The DT/DE difference is just flat out nuts, to be honest - contract wise, those two positions are valued very close at the top end from a salary point of view, and there are plenty of highlight plays for both of them. It's purely a media difference in how they're hyped. I might be making a bit of an assumption, in that I think at least 5 more recent DEs will make it in (bringing the total to 22) but I think only 2 recent DTs will make it in (bringing the total to 14).

17 Counter

Literally no one cares or actually remembers those specific guys outside of us. Maybe if you describe their career in exact detail they'll say oh yeah, but casuals certainly know Tom Brady, Aaron Rodgers, etc. The average person doesn't know Burfict, Incognito, Daniel Jones, etc. 

22 1) Casuals aren't visiting…

In reply to by ImNewAroundThe…

1) Casuals aren't visiting the HoF unless they're dragged there by an obsessive.

2) Like Pat says, the whole point of the HoF is to remember guys who deserve to be remembered. Everybody knows Tim Tebow. He in no way deserves to be remembered by the NFL.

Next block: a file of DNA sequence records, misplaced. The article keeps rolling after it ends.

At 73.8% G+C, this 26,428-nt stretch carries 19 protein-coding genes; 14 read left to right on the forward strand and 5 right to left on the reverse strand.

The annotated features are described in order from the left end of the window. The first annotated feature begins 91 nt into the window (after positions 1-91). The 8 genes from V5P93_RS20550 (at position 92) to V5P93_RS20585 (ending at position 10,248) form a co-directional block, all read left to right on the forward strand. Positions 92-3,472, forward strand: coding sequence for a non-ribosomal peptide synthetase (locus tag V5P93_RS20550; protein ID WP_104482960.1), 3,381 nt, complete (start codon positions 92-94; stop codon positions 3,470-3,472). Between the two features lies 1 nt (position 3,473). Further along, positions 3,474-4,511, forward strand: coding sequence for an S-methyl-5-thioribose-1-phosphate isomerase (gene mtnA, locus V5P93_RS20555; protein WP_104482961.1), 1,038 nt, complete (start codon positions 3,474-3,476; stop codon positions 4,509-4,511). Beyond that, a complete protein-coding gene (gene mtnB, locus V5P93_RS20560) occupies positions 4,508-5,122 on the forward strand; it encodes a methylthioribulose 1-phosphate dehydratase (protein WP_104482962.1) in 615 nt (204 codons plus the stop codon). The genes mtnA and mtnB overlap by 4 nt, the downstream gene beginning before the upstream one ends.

23 It's not the only point

It's not everyone that's known, is in. Obviously there is some level of play that needs to be met. It's not the main crux of getting in but it's an underrated proponent/angle. 

Hall of Fame. Hall of Greats. Hall of Guys who deserve to be remembered. It can be whatever you want I guess.  

24 Hall of Fame. Hall of Greats…

Hall of Fame. Hall of Greats. Hall of Guys who deserve to be remembered. It can be whatever you want I guess.  

That's because, really, the Hall is trying to tell the story of football. You put in the guys who you can't tell the story without. And the story's different to everyone.

And that's what ticks me the heck off about certain positions being massively underrepresented. You go look at game recaps, and the games are just QB to WR, RB runs, sacks, interceptions. Which is insane, because a ton of those plays are actually bad football - someone blows coverage, protection, bad angle, or bad throw. That's a terrible way to tell the story. And it's not that hard to pick out plays that are critical, but look boring because everyone does the right thing.

It's just all about what you want to focus on. Everyone tells the story of the Eagles/Patriots Super Bowl as "Nick Foles had this amazing once-in-a-lifetime game" but yeah, no. So much of that game was line play, and it just gets totally ignored.